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AfDB’s Tanzania Economic Outlook: GDP Growth To Reach 5.7% in 2024 and 6% in 2025 Driven by Agriculture Manufacturing and Tourism

Afdb Tanzania Economic Outlook 2024

The African Development Bank (AfDB) has just released the 2024 edition of its flagship African Economic Outlook report, describing Africa’s growth potential as ‘remarkable’.

The theme of the 2024 African Economic Outlook is Driving Africa’s Transformation: The Reform of the Global Financial Architecture.

The report is being published as African countries continue to contend with significant structural challenges and multiple severe shocks, including heightened food and energy prices driven by geopolitical tensions such as Russia’s invasion of Ukraine, climate issues affecting agriculture and energy production, and persistent political instability.

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This challenging environment has led to a slowdown in Africa’s real GDP growth, which dropped to 3.1% in 2023 from 4.1% in 2022

However, in his foreword, Dr. Akinwumi Adesina, President of the AfDB Group, stressed that despite entrenched structural challenges and susceptibility to exogenous shocks, most African economies have shown remarkable resilience.

And the forecast for 2024–25 looks promising, as global economic conditions brighten, creating optimism for a rebound and sustained economic growth across Africa. Real GDP growth is projected to rise to 3.7% in 2024 and consolidate higher at 4.3% in 2025.

With these outturns, Africa will remain the second-fastest region in the world after developing Asia in 2024 and 2025, with 40 countries set to achieve higher growth rates relative to 2023 levels, and East Africa leading as the fastest-growing region (up to 3.4% points).

Growth Performance and Outlook in East Africa

According to the report, East Africa, the continent’s fastest-growing region, will see real GDP growth rising from an estimated 1.5% in 2023 to 4.9% in 2024 and 5.7% in 2025. The downward revision of 0.2% point for 2024 compared with the forecast in the January 2024 Africa’s Macroeconomic Performance and Outlook (MEO) is due to larger-than-expected contractions in Sudan and South Sudan following the ongoing conflict in the former.

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Recent Macroeconomic and Financial Developments in Tanzania

Tanzania’s real GDP grew 5.3% in 2023, up from 4.7% in 2022, driven by agriculture, construction, and manufacturing on the supply side and private investments on the demand side.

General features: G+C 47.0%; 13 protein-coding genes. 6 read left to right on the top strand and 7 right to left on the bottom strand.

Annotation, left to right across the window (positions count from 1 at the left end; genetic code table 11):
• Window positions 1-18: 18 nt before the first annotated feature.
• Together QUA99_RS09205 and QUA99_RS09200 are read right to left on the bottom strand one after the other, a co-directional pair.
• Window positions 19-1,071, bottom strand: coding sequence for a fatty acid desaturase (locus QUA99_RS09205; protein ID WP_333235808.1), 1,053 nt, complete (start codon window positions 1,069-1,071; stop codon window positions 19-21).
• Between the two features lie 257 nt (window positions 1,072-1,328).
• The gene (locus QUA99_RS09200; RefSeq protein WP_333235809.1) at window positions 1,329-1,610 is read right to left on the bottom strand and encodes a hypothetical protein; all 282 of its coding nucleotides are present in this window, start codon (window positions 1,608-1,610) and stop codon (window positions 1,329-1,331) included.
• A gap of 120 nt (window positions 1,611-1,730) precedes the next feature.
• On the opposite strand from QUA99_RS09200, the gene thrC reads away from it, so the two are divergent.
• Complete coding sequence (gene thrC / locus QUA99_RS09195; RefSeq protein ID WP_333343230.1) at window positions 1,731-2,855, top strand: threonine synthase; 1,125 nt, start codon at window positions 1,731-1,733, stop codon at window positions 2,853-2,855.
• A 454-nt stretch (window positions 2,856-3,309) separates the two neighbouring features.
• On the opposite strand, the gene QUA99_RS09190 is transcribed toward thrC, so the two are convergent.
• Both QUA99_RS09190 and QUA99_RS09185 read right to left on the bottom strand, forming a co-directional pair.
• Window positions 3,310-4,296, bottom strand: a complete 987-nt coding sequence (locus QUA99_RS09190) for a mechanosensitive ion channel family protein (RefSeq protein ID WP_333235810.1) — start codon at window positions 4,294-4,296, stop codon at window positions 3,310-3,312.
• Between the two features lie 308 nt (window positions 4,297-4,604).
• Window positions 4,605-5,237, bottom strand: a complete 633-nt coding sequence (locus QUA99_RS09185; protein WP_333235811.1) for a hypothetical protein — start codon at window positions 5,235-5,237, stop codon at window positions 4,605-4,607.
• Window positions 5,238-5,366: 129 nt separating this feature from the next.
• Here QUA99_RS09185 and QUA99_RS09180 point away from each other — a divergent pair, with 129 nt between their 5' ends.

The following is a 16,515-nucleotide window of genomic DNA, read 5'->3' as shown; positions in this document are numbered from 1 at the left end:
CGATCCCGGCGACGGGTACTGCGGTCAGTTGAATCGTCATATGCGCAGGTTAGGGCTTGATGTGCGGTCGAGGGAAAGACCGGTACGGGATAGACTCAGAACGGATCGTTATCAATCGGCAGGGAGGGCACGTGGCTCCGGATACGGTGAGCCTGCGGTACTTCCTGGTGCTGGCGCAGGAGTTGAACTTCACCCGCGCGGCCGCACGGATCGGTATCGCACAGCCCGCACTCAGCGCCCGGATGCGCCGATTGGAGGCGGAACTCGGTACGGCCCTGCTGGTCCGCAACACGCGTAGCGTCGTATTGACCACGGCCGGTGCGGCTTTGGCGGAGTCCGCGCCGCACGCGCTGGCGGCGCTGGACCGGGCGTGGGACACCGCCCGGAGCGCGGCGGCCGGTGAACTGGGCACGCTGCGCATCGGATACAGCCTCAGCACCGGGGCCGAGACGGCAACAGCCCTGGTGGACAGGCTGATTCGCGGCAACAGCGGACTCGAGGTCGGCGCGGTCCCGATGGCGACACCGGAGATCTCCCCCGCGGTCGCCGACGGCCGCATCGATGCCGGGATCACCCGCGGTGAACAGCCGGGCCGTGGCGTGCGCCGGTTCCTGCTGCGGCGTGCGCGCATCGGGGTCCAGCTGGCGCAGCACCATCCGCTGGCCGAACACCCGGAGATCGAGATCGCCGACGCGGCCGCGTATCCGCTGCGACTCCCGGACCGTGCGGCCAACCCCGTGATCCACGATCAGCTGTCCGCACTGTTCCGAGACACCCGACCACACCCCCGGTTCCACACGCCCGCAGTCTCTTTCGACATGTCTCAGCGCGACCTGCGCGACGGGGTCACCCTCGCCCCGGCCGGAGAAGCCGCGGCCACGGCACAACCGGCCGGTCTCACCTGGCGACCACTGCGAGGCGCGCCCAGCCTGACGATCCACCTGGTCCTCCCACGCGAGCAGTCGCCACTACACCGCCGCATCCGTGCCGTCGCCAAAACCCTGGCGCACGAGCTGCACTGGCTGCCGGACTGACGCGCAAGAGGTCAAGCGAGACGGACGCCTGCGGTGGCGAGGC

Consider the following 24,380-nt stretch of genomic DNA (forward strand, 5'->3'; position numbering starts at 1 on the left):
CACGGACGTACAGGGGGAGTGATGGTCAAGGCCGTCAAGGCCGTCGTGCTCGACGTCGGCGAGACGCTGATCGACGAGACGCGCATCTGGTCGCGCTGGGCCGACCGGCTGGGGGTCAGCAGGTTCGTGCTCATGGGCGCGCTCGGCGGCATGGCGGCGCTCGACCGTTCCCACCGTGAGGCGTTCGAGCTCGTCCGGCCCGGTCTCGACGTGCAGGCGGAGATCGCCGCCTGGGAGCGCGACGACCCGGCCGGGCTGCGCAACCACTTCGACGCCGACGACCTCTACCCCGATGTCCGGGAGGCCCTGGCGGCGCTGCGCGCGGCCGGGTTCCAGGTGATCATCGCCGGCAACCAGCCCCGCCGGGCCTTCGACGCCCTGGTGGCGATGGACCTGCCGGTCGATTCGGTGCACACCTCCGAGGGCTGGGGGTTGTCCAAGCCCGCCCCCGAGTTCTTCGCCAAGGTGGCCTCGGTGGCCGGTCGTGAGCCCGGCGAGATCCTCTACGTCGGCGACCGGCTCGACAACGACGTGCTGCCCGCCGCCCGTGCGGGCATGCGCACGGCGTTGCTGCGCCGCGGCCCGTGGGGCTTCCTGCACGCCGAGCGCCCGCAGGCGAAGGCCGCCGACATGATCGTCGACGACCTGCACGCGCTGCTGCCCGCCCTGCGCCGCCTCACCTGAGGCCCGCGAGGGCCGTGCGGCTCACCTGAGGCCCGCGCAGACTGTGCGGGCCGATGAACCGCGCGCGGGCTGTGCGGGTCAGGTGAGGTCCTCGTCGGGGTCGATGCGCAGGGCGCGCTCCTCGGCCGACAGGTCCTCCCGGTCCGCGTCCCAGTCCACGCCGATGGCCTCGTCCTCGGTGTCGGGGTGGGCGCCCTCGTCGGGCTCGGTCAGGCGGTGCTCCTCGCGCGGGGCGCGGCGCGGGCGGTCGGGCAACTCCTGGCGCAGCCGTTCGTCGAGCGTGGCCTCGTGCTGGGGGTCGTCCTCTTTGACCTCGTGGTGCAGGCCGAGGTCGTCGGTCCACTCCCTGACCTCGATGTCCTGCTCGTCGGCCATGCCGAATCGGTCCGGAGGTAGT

Tight monetary policy, together with moderation in food and energy prices, helped reduce inflation from 4.3% in 2022 to 3.8% in 2023. The Tanzanian shilling depreciated by 8% in 2023, reflecting shortages of foreign exchange.

The fiscal deficit declined slightly from 3.6% of GDP in 2021/22 to 3.5% in 2022/23, responding to expenditure controls, and was financed by external and domestic borrowing. Public debt increased from 43.6% of GDP in 2021/22 to 45.5% in 2022/23 due to an increase in loans. The current account deficit narrowed from 7.3% of GDP in 2022 to 3.8% in 2023, benefiting from higher tourism receipts, and was financed by external commercial debt and official flows.

Reserves declined from 4.7 months of import cover in 2022 to 4.5 months in 2023, explained by the authorities’ response to the foreign exchange shortage.

The banking sector, which accounts for 71% of financial assets, remained sound with the ratio of nonperforming loans to gross loans declining from 5.7% in 2022 to 4.3% in 2023, below the regulatory requirement of 5%.

Economic Outlook and Risks for Tanzania

The AfDB projects that Tanzania’s real GDP growth will reach 5.7% in 2024 and 6% in 2025, driven by agriculture, manufacturing, and tourism and supported by public investments and reforms to improve the business environment.

Inflation is projected to decline to 3.3% in 2024 and 3.4% in 2025, helped by stability in food and energy prices.

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The fiscal deficit, financed by domestic and external borrowing, is expected to decline to 2.5% of GDP in 2023/24 and stabilize at that level in 2024/25, supported by improvements in revenue performance. The current account deficit, financed by external borrowing, is projected at 4.0% of GDP in 2024 and 4.2% in 2025, supported by merchandise exports and tourism receipts.

The major downside risks to the outlook include spillovers from geopolitical tensions and regional conflicts, sluggish global growth, a narrow tax base, and climate shocks.

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